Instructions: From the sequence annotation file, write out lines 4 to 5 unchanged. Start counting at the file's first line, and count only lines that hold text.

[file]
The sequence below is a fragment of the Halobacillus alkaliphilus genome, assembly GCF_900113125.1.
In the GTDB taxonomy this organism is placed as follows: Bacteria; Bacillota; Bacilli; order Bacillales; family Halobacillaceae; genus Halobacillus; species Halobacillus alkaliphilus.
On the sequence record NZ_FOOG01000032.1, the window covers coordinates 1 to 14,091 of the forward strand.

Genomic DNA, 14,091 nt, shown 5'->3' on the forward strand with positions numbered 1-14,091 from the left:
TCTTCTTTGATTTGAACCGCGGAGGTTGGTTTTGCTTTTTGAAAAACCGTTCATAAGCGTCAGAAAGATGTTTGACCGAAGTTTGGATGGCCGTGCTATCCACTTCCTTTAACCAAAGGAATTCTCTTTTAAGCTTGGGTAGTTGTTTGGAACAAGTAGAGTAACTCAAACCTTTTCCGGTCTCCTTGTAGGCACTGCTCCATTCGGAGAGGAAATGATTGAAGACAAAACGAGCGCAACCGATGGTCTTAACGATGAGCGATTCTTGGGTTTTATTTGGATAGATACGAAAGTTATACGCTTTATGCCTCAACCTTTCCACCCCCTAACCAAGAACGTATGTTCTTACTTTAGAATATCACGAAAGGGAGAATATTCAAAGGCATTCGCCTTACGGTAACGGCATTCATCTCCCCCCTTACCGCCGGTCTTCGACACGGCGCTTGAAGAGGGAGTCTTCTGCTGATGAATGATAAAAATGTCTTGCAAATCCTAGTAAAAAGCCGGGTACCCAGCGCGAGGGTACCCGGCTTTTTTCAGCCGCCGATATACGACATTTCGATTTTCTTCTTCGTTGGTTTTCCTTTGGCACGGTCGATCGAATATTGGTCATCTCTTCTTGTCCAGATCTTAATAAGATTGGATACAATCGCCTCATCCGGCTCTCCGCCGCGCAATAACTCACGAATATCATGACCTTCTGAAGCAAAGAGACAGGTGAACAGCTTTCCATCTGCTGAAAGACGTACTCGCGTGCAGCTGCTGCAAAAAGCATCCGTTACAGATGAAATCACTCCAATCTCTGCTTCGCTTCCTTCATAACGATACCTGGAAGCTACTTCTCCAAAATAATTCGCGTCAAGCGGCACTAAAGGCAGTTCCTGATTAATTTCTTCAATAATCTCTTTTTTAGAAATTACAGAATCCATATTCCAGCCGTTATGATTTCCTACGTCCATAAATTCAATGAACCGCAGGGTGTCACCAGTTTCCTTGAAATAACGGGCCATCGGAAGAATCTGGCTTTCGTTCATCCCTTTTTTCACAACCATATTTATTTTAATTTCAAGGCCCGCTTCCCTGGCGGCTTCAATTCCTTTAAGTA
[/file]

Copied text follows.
Genomic DNA, 14,091 nt, shown 5'->3' on the forward strand with positions numbered 1-14,091 from the left:
TCTTCTTTGATTTGAACCGCGGAGGTTGGTTTTGCTTTTTGAAAAACCGTTCATAAGCGTCAGAAAGATGTTTGACCGAAGTTTGGATGGCCGTGCTATCCACTTCCTTTAACCAAAGGAATTCTCTTTTAAGCTTGGGTAGTTGTTTGGAACAAGTAGAGTAACTCAAACCTTTTCCGGTCTCCTTGTAGGCACTGCTCCATTCGGAGAGGAAATGATTGAAGACAAAACGAGCGCAACCGATGGTCTTAACGATGAGCGATTCTTGGGTTTTATTTGGATAGATACGAAAGTTATACGCTTTATGCCTCAACCTTTCCACCCCCTAACCAAGAACGTATGTTCTTACTTTAGAATATCACGAAAGGGAGAATATTCAAAGGCATTCGCCTTACGGTAACGGCATTCATCTCCCCCCTTACCGCCGGTCTTCGACACGGCGCTTGAAGAGGGAGTCTTCTGCTGATGAATGATAAAAATGTCTTGCAAATCCTAGTAAAAAGCCGGGTACCCAGCGCGAGGGTACCCGGCTTTTTTCAGCCGCCGATATACGACATTTCGATTTTCTTCTTCGTTGGTTTTCCTTTGGCACGGTCGATCGAATATTGGTCATCTCTTCTTGTCCAGATCTTAATAAGATTGGATACAATCGCCTCATCCGGCTCTCCGCCGCGCAATAACTCACGAATATCATGACCTTCTGAAGCAAAGAGACAGGTGAACAGCTTTCCATCTGCTGAAAGACGTACTCGCGTGCAGCTGCTGCAAAAAGCATCCGTTACAGATGAAATCACTCCAATCTCTGCTTCGCTTCCTTCATAACGATACCTGGAAGCTACTTCTCCAAAATAATTCGCGTCAAGCGGCACTAAAGGCAGTTCCTGATTAATTTCTTCAATAATCTCTTTTTTAGAAATTACAGAATCCATATTCCAGCCGTTATGATTTCCTACGTCCATAAATTCAATGAACCGCAGGGTGTCACCAGTTTCCTTGAAATAACGGGCCATCGGAAGAATCTGGCTTTCGTTCATCCCTTTTTTCACAACCATATTTATTTTAATTTCAAGGCCCGCTTCCCTGGCGGCTTCAATTCCTTTAAGTA